Sounds good to me but what is Kruskal geometry? As I see it black holes and white holes are opposite sides of a coin. Energy flows into black holes and exists from white holes. I believe they exist at the same exact points in space. The universe is the product of the explosion of a super black hole which produced billions of smaller black holes and these exploded to produce the galaxies.
 

Offline puppypower

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Re: Does a factual Big Bang violate causality?
« Reply #16 on: 07/07/2016 13:48:27 »
Space-time begins with the big bang. Because space and time are integrated, this creates a cause and affect matrix. Hypothetically, say we separated the fabric of space-time into separate threads of space and separate threads of time? The normal cause and affect between space and time will no longer exist, since each can act apart from the other.

An analogy is two children are tethered with a rope for a three legged race. Because of this connection they will need to learn to work together, since the movement of one will always impact the moment of the other. If we cut the rope, now they can move in independent ways, that were not allowed because of the tether. The tether can cancel movement in opposite directions, but without the rope, this becomes possible.

If you can move in time without the limits of space, you can appear to violate the speed of light, since you can move anywhere in the universe in zero time. But there is no violation of cause and affect or the speed of light, because the cause and affect imposed by space-time do not apply when space and time are not team up in the three legged race. A different set of principles will define the cause and affect; based on no tether.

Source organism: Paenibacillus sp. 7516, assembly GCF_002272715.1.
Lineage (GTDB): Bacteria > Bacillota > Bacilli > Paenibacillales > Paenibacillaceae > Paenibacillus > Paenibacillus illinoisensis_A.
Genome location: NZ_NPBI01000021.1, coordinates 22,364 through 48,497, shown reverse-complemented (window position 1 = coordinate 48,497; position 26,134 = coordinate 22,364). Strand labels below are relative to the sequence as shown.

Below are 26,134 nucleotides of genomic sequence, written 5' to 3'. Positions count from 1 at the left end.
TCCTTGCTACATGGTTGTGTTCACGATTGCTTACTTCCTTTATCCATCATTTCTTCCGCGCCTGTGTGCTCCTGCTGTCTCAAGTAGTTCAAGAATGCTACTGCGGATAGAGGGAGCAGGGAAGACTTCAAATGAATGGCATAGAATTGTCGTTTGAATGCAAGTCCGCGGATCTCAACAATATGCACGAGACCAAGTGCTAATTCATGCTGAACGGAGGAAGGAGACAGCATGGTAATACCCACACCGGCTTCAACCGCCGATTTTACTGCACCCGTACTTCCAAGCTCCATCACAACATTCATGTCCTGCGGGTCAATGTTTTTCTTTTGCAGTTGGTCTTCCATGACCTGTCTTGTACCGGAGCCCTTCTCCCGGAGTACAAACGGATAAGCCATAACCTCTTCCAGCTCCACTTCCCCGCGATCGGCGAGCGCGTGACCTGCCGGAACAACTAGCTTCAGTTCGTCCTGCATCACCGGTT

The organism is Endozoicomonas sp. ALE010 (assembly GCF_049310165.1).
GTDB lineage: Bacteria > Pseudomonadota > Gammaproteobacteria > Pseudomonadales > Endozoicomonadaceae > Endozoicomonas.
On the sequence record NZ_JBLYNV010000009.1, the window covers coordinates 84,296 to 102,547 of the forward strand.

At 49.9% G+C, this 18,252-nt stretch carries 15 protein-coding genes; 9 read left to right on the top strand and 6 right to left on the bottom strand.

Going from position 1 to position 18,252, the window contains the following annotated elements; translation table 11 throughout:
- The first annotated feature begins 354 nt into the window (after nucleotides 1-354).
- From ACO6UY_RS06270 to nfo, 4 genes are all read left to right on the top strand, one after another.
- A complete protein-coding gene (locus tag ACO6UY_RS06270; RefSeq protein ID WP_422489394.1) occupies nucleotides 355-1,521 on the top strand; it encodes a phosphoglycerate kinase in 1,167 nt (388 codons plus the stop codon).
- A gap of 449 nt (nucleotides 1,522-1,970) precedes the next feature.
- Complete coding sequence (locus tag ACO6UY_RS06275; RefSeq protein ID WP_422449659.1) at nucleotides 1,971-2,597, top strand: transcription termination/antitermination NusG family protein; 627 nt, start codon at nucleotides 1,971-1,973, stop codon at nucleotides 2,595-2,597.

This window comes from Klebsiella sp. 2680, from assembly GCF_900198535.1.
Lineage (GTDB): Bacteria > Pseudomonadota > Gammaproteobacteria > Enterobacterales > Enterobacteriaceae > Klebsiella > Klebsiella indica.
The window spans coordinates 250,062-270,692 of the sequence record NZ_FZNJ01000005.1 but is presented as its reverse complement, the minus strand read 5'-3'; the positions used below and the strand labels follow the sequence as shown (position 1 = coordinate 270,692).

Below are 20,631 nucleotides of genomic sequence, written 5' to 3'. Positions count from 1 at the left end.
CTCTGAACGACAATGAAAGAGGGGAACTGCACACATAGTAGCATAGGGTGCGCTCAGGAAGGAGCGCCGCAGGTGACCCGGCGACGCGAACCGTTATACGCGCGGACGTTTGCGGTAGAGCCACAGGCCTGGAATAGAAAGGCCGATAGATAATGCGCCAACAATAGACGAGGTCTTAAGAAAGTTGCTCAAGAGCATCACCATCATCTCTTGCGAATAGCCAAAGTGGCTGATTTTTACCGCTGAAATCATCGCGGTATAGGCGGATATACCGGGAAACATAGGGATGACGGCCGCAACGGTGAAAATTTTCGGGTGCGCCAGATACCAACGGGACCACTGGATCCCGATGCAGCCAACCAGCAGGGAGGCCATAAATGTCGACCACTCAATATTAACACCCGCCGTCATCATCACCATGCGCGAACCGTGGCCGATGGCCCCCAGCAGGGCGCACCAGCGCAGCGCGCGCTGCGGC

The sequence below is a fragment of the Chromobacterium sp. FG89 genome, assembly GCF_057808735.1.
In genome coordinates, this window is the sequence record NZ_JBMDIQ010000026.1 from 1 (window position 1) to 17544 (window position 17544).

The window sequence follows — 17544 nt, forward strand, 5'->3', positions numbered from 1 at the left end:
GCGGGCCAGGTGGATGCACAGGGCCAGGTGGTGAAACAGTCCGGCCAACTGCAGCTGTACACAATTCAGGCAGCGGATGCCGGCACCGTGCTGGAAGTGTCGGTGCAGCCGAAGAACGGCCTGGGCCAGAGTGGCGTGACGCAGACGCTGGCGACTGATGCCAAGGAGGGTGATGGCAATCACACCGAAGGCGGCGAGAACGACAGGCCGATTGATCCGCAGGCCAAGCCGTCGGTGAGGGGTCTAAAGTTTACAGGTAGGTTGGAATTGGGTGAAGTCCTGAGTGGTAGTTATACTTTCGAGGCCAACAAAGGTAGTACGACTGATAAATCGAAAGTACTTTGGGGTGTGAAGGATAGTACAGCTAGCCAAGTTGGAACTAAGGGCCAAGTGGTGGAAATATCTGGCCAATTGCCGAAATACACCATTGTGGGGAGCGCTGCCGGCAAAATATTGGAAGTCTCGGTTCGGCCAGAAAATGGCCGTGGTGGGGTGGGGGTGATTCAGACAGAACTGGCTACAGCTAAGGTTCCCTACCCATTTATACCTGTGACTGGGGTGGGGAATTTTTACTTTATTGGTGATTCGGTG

On the other hand, say you have two synchronized walkers who, although they are not tethered for the three legged race, move like they are tethered. There is cause and affect, that looks like the causality imposed by space-time, but this is not connected to space-time.


If you look at the matrix of the human imagination, the information connections between the imagery in the imagination, does not have to be limited to natural laws. I can pretend to fly to the moon flapping my arms. This is not possible in space-time as a physical reality, but it is possible at the level of information in the imagination.

On the other hand, the physical laws of the universe will create output and sensory feedback that can enter my brain through my sensory systems; observations. These images in the imagination are tethered to physical reality. Whereas, the imagination can also break this tether and move these same casual based sensory input pieces, in ways that one would never observed with natural laws.

Or one can also use their imagination to extrapolate the tethered images from sensory reality, into new ways, that are not part of reality, but which can become part of physical reality; build a bridge. The bridge begins as non casual to reality, since it does not yet exist for collective sensory input, when it first forms in the imagination. It is not yet real. Once I build it, and tit become tangible, it becomes based on the same laws of cause and affect that apply to the rest of physical reality; others can see it; light to see!

Math is another way to do this. Math is not exactly a physical thing, yet it can mold the imagery of the imagination, in ways that we all can see. In a sense math represents something analogous to a time thread. It becomes a source of a synchronization, not limited to space-time, since math does not change with reference. E=MC2 still applies.

E=MC2 existed even before there was mass or energy if this is a natural law. The potential to form H2O existed even before stellar fusion began, since it logically follows the extrapolation of even more fundamental potentials. This might be an example of a distance thread that exist in space, independent of time. At any time water can form if space is orientated properly; nuclear and chemical bond lengths.
 

Offline garth john greiner

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Re: Does a factual Big Bang violate causality?
« Reply #17 on: 23/07/2016 08:15:34 »
Regardless of what brought about the big bang whether it be a race of beings that propergate universes or its some sort of continuous multivers event the fact is there was a cause and we are now observing and living within the effect.
In my mind putting all the complicated theories to one side for a moment there is no reason why any big bang event should violate causality, surely any event that brings about an infrastructure thats main purpose is to ultimately form life
will have causality woven into its processes ?
 

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Re: Does a factual Big Bang violate causality?
« Reply #17 on: 23/07/2016 08:15:34 »